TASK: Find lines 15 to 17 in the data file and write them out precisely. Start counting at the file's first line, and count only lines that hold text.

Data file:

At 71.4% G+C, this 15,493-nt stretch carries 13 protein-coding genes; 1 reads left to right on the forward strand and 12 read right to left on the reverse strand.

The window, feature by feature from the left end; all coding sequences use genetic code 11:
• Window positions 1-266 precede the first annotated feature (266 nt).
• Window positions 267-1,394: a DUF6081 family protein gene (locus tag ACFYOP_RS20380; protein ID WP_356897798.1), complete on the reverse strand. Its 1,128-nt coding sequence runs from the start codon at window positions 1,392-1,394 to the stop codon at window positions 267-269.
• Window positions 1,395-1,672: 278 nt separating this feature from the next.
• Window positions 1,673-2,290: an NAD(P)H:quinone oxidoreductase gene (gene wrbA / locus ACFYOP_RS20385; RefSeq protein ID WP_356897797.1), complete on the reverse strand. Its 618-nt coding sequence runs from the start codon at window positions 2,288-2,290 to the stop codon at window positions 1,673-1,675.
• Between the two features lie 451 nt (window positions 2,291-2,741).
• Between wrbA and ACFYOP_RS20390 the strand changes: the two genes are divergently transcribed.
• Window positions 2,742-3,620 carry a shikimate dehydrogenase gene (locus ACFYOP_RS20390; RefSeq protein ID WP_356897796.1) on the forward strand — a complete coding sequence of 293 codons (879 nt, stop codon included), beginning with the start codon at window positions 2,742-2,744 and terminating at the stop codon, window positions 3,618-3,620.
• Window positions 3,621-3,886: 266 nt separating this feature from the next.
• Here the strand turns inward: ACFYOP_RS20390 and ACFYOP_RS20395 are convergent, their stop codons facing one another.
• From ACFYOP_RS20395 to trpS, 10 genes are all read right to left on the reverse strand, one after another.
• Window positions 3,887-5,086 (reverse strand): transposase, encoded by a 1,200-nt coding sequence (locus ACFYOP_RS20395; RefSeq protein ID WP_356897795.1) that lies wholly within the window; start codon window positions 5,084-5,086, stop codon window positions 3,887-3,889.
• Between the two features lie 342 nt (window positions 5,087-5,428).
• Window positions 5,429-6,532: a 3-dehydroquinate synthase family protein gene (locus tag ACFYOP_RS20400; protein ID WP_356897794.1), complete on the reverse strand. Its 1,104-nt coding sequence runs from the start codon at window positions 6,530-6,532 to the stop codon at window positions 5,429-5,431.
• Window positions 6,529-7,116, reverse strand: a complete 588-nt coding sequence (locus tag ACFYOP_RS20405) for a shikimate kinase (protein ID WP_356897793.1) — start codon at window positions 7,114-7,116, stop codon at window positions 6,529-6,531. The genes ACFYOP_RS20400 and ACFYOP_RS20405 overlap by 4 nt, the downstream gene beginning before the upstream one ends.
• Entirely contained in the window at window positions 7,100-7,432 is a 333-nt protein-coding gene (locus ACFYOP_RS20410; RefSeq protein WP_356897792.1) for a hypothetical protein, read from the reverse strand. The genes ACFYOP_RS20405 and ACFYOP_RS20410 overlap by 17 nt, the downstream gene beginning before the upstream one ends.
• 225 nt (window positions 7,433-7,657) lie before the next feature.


• Window positions 5,429-6,532: a 3-dehydroquinate synthase family protein gene (locus tag ACFYOP_RS20400; protein ID WP_356897794.1), complete on the reverse strand. Its 1,104-nt coding sequence runs from the start codon at window positions 6,530-6,532 to the stop codon at window positions 5,429-5,431.
• Window positions 6,529-7,116, reverse strand: a complete 588-nt coding sequence (locus tag ACFYOP_RS20405) for a shikimate kinase (protein ID WP_356897793.1) — start codon at window positions 7,114-7,116, stop codon at window positions 6,529-6,531. The genes ACFYOP_RS20400 and ACFYOP_RS20405 overlap by 4 nt, the downstream gene beginning before the upstream one ends.
• Entirely contained in the window at window positions 7,100-7,432 is a 333-nt protein-coding gene (locus ACFYOP_RS20410; RefSeq protein WP_356897792.1) for a hypothetical protein, read from the reverse strand. The genes ACFYOP_RS20405 and ACFYOP_RS20410 overlap by 17 nt, the downstream gene beginning before the upstream one ends.